Open Enrollment | Subscribe to Printing Impressions HERE
Connect
Follow us on
Advertisement
 

Color Scanners--The Color of Digital Originals

June 1998
BY MARIE RANOIA ALONSO


Handling the sheer volume of scans seems to be a more daunting, more demanding task. It isn't solely the imagination of your prepress manager.

Lucky for the prepress manager, scanning has been brought to an all-time level of ease, thanks to a robust product market laden with devices that boast built-in gradation curves, preset color look-up tables and expanded capabilities to digitize reflective and transmissive art at an impressive array of scanning depths and optical densities.

From the AgfaScan T-5000 from Agfa Div., Bayer Corp., to the vertical-drum Tango from Heidelberg Prepress to the Fuji C-550 or the EverSmart family from Scitex, the field of devices from top vendors the likes of Anitec, Epson, Howtek, ICG North America, Kodak Professional, Optronics, Purup-Eskofot, ScanView, Screen, UMAX and others is impressive.

Color is the shared focus.

While color issues on the input side are clearly not as provocative or controversial as are color concerns on the output side, there is still much room for deliberation.

What are scanning trends today?

  • The migration from scanning in CMYK formats to the CIELAB format, which offers flexible re-purposing using ICC-standard profiling, is promoting faster adoption of device-independent, multimedia publishing workflows.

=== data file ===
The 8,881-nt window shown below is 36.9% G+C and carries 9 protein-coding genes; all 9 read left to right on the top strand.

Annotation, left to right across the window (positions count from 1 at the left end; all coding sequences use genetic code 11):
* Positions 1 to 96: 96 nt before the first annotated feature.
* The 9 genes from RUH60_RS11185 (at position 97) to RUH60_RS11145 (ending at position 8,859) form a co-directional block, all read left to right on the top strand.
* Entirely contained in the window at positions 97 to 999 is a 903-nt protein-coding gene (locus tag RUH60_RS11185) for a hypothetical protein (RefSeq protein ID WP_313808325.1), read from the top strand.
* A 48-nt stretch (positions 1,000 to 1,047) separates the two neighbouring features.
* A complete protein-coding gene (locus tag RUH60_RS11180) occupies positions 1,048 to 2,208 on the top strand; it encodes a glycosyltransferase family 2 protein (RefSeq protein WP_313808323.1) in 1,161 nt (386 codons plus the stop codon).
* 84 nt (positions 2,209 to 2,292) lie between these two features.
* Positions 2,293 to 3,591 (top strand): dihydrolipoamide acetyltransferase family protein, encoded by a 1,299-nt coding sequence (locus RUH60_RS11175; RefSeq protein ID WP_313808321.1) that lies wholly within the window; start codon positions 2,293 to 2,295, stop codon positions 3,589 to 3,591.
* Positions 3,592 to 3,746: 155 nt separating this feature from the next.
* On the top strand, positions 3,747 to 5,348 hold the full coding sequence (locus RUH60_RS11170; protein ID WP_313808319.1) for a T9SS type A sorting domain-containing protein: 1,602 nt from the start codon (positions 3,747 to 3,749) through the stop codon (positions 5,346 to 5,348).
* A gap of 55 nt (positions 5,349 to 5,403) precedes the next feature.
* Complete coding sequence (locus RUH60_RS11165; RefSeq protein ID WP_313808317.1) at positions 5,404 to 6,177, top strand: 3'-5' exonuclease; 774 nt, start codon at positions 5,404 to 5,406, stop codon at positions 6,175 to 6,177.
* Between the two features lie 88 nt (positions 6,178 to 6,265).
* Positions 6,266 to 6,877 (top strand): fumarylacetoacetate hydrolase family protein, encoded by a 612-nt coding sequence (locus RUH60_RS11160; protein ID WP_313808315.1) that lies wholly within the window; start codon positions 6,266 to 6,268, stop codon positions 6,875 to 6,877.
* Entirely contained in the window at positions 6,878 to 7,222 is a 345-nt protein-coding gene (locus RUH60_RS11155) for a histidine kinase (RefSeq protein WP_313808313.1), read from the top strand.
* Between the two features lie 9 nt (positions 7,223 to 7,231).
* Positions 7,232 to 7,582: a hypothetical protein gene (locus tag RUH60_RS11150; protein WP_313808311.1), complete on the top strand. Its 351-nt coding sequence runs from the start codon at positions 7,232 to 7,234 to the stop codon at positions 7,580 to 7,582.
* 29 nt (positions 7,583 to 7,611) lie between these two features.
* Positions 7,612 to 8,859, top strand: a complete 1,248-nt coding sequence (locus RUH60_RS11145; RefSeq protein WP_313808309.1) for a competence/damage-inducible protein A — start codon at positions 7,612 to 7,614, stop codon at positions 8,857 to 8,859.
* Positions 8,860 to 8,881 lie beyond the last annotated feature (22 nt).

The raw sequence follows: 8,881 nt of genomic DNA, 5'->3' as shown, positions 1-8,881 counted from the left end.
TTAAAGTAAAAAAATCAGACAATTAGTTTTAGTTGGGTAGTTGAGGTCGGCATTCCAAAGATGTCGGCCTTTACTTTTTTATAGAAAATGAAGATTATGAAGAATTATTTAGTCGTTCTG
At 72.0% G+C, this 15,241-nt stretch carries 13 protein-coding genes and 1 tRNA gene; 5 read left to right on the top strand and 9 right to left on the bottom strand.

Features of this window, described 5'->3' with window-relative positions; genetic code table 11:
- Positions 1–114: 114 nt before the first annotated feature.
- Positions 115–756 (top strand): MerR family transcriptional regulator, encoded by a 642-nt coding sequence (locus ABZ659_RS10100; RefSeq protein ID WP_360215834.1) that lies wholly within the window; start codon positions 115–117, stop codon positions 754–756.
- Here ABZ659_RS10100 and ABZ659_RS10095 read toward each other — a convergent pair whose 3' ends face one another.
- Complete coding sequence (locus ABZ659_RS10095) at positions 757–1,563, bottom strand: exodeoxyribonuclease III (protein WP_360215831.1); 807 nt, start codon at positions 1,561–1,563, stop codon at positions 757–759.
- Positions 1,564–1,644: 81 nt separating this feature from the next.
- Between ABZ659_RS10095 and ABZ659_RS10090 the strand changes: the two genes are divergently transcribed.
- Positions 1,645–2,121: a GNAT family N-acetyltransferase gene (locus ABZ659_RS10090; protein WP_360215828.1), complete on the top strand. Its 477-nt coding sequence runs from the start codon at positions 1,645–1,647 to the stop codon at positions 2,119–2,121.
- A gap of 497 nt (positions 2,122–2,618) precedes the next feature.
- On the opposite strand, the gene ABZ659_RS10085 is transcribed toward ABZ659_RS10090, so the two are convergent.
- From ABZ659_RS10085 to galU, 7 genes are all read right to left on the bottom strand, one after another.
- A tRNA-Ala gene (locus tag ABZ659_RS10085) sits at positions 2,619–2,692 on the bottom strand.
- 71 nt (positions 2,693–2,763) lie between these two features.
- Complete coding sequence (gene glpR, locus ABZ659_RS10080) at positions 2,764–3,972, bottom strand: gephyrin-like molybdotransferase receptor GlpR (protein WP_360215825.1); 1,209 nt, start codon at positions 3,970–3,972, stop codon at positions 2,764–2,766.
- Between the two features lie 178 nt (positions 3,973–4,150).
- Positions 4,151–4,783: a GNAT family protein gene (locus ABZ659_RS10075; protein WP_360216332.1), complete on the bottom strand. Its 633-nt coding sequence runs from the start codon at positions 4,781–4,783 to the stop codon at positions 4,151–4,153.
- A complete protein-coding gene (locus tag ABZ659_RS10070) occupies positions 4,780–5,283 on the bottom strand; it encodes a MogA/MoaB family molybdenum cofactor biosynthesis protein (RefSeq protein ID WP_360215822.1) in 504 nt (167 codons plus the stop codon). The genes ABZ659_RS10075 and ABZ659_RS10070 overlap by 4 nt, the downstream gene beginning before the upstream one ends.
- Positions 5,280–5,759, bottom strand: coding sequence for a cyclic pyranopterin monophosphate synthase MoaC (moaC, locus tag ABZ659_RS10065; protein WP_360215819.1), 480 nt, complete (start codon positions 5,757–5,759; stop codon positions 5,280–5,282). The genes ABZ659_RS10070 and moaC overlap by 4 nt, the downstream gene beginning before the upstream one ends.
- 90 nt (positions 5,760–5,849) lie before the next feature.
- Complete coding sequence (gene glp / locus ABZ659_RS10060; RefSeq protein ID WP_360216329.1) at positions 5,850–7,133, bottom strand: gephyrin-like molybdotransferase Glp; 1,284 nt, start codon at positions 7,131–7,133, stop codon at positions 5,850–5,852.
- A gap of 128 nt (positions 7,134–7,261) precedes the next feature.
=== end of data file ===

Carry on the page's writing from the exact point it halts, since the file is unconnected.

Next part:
• The move away from CMYK-specific scans to RGB-specific scans to, again, adopt true device-independent scanning.

  • The expectation for Pantone's Hexachrome to carry new levels of color to the scanning environment.

  • The emergence of the need for multitasking workstations, all feeding into one server, all linked to the same color management tool, empowering a series of scanners.


Don Rogers, product manager for scanning systems at Heidelberg Prepress, offers a CIELAB perspective on CIELAB significance.

"An important factor in the scanning process today is the clear benefit of scanning directly into CIELAB. CIELAB scan data can be used again for different CMYK requirements, or even different RGB requirements, just by attaching the correct output profile," Rogers explains.

The migration from scanning in CMYK formats to the CIELAB format, which offers flexible re-purposing using ICC-standard profiling, is promoting faster adoption of device-independent, multimedia publishing workflows, asserts Rogers.

"Apple and Microsoft have become serious in their involvement by utilizing Heidelberg's LinoColor CIELAB-based color management engine in their operating systems," Rogers reports. "The move to CIELAB scanning is further fueled by moves to make CTP devices, as well as RIPs, part of the ICC workflow."

Scitex implemented the ICC concept into its scanner activities years ago, with tools that are continuously being updated as technologies become available, reports Ziv Argov, product marketing manager for input systems at Scitex America.
 

COMMENTS

Click here to leave a comment...
Comment *
Most Recent Comments: